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**Hint:**Here, we will find the area which is plastered in the previous room and the cost of plastering that area is given as \[{\rm{Rs}}.25\]. We will find the area of four walls of the new room and compare it with the area and cost of the previous one. This will give us the required cost of plastering the new room.

**Formula Used:**

We will use the formula Area of four walls of a room \[ = 2h\left( {l + b} \right)\] square units.

**Complete step-by-step answer:**

Let the length, breadth and height of the room be \[l,b\] and \[h\] respectively.

Now, formula for area of four walls of a room \[ = 2lh + 2bh = 2h\left( {l + b} \right){{\rm{m}}^2}\]

According to the question, the cost of plastering the four walls of a room is \[{\rm{Rs}}.25\].

Hence, the cost of plastering the area \[2h\left( {l + b} \right){{\rm{m}}^2}\] is \[{\rm{Rs}}.25\]……………………………….\[\left( 1 \right)\]

Now, if the measurements of the room are such that it is twice in length, breadth and height than the previous room, then, the length, breadth and height of this room will be \[2l,2b,2h\]respectively.

Therefore, area of four walls of this room \[ = 2 \times 2h\left( {2l + 2b} \right)\]

\[ \Rightarrow \] Area of four walls of this room \[ = 2 \times 4h\left( {l + b} \right)\]

Multiplying the terms, we get

\[ \Rightarrow \] Area of four walls of this room \[ = 8h\left( {l + b} \right){{\rm{m}}^2}\]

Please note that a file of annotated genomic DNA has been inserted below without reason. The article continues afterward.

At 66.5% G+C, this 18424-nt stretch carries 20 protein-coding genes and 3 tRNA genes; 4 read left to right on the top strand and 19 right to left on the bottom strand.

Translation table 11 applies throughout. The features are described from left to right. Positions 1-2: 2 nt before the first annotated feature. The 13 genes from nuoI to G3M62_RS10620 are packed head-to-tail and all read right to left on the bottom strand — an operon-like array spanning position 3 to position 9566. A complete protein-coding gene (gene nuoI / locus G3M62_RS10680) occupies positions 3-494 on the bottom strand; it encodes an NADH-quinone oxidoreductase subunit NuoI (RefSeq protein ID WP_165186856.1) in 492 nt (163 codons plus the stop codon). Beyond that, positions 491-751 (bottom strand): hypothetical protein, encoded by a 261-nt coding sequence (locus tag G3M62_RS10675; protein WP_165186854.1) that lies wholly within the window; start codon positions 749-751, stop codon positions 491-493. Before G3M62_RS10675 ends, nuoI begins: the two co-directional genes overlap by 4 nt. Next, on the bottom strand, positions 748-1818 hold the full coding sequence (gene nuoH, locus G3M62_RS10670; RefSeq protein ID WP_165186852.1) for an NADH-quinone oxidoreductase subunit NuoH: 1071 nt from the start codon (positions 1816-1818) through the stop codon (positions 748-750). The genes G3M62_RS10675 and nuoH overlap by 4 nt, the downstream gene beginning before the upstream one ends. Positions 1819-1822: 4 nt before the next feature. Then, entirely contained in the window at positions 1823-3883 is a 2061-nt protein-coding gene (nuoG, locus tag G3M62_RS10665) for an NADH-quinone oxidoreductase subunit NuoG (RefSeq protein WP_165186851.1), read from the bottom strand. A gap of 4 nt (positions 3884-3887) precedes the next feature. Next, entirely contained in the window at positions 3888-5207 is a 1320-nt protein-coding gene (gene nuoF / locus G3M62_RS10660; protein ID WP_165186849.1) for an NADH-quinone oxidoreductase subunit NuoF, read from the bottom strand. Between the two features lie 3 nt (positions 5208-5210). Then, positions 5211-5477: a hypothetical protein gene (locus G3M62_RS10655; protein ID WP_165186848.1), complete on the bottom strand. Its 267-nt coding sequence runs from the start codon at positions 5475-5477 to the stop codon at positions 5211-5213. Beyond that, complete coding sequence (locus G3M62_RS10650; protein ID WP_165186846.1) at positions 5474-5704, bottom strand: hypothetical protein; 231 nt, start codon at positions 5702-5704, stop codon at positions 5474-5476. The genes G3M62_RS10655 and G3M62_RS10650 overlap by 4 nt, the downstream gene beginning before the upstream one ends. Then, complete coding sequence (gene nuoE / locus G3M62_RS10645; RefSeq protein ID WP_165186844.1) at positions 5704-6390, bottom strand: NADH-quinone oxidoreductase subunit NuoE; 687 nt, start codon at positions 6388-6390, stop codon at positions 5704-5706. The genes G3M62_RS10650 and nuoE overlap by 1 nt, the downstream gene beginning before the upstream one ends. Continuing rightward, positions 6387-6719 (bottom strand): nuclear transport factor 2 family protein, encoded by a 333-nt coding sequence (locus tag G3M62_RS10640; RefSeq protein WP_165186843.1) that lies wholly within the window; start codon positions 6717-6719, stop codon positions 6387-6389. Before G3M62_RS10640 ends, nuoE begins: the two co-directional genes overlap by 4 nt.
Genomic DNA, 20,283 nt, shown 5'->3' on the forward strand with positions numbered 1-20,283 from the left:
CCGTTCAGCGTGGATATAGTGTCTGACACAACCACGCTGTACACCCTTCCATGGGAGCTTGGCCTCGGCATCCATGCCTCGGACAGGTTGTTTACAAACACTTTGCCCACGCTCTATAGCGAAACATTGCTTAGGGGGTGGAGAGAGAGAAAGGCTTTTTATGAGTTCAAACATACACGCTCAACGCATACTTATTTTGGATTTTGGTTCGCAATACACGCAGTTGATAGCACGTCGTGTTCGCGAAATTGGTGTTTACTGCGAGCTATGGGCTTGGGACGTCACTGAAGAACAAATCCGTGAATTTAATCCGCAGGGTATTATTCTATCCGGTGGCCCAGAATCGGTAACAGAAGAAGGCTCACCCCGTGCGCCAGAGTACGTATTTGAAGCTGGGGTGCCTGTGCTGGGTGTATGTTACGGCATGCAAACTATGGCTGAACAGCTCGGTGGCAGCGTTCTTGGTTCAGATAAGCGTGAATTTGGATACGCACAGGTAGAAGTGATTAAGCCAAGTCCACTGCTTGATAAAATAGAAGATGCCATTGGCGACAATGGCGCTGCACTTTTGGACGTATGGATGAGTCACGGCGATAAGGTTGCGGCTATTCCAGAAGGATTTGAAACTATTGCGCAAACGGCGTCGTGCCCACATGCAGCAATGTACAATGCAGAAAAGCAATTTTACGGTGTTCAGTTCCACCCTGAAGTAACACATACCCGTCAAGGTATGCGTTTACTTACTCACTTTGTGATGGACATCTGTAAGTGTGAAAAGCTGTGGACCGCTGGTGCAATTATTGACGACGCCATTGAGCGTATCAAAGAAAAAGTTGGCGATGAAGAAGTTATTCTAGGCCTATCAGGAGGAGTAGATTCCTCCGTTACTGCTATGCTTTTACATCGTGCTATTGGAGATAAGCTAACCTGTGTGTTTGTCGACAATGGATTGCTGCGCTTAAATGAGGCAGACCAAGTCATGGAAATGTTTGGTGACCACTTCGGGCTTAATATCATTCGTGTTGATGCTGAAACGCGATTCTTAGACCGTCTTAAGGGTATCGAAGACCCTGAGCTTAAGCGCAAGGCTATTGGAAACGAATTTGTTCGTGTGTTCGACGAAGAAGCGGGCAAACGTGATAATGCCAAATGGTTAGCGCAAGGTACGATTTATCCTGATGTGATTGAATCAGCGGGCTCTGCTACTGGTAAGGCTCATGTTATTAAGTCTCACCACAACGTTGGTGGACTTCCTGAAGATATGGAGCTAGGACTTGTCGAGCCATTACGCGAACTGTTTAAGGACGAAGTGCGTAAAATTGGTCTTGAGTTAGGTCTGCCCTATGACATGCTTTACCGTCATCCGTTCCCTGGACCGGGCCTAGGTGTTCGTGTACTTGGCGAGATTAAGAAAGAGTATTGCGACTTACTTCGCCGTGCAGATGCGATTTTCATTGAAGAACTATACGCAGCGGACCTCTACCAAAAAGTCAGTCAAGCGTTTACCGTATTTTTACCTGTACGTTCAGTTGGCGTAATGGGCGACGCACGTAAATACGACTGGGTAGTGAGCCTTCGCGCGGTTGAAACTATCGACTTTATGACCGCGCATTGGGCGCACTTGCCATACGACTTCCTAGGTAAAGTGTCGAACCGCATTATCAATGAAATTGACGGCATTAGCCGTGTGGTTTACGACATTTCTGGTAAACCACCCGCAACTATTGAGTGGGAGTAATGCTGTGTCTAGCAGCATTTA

Now, this can also be written as:

\[ \Rightarrow \] Area of four walls of this room \[ = 4 \times 2h\left( {l + b} \right){{\rm{m}}^2}\]

From equation \[\left( 1 \right)\], we know that, the cost of plastering the area \[2h\left( {l + b} \right){\rm{ }}{{\rm{m}}^2}\] is \[{\rm{Rs}}.25\].

Therefore, the cost of plastering the area \[4 \times 2h\left( {l + b} \right){{\rm{m}}^2}\] \[ = 4 \times 25 = {\rm{Rs}}.100\]

**Hence, the cost of plastering a room twice in length, breadth and height will be \[{\rm{Rs}}.100\].**

Hence, option C is the correct answer.

Hence, option C is the correct answer.

**Note:**

Here the shape of the room is not given but we will assume it to be a cuboid because the dimensions of the room are given as length, breadth and height. A cuboid is a three dimensional shape whose sides are rectangular. In real life, rooms are usually in the shape of cuboid but if in case all the 4 walls and the top and bottom of a room have the same length, breadth and height, this would mean that it is cubical in shape as a cube has all the sides equal and square shaped. Some other examples of cuboidal figures which we see in our day to day life are matchboxes, shoeboxes, books, etc. All of these have a length, breadth and height.

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